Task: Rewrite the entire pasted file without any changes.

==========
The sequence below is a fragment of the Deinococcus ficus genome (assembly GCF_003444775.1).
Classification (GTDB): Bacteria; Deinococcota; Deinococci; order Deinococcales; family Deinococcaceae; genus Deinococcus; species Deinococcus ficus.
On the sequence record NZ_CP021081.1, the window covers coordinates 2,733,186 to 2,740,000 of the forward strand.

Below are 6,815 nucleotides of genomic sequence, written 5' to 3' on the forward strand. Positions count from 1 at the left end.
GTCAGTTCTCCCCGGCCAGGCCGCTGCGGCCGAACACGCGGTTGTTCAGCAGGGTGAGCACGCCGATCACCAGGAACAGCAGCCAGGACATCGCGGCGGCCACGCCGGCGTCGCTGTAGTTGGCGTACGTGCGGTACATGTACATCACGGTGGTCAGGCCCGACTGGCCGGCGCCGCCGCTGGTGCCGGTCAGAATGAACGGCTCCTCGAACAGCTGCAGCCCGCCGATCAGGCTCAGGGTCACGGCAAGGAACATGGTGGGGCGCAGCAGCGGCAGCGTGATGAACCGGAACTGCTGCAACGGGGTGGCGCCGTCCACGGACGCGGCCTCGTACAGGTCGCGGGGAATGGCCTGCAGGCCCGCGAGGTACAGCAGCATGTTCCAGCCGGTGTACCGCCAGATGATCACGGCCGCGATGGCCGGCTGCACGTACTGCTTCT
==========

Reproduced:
The sequence below is a fragment of the Deinococcus ficus genome (assembly GCF_003444775.1).
Classification (GTDB): Bacteria; Deinococcota; Deinococci; order Deinococcales; family Deinococcaceae; genus Deinococcus; species Deinococcus ficus.
On the sequence record NZ_CP021081.1, the window covers coordinates 2,733,186 to 2,740,000 of the forward strand.

Below are 6,815 nucleotides of genomic sequence, written 5' to 3' on the forward strand. Positions count from 1 at the left end.
GTCAGTTCTCCCCGGCCAGGCCGCTGCGGCCGAACACGCGGTTGTTCAGCAGGGTGAGCACGCCGATCACCAGGAACAGCAGCCAGGACATCGCGGCGGCCACGCCGGCGTCGCTGTAGTTGGCGTACGTGCGGTACATGTACATCACGGTGGTCAGGCCCGACTGGCCGGCGCCGCCGCTGGTGCCGGTCAGAATGAACGGCTCCTCGAACAGCTGCAGCCCGCCGATCAGGCTCAGGGTCACGGCAAGGAACATGGTGGGGCGCAGCAGCGGCAGCGTGATGAACCGGAACTGCTGCAACGGGGTGGCGCCGTCCACGGACGCGGCCTCGTACAGGTCGCGGGGAATGGCCTGCAGGCCCGCGAGGTACAGCAGCATGTTCCAGCCGGTGTACCGCCAGATGATCACGGCCGCGATGGCCGGCTGCACGTACTGCTTCT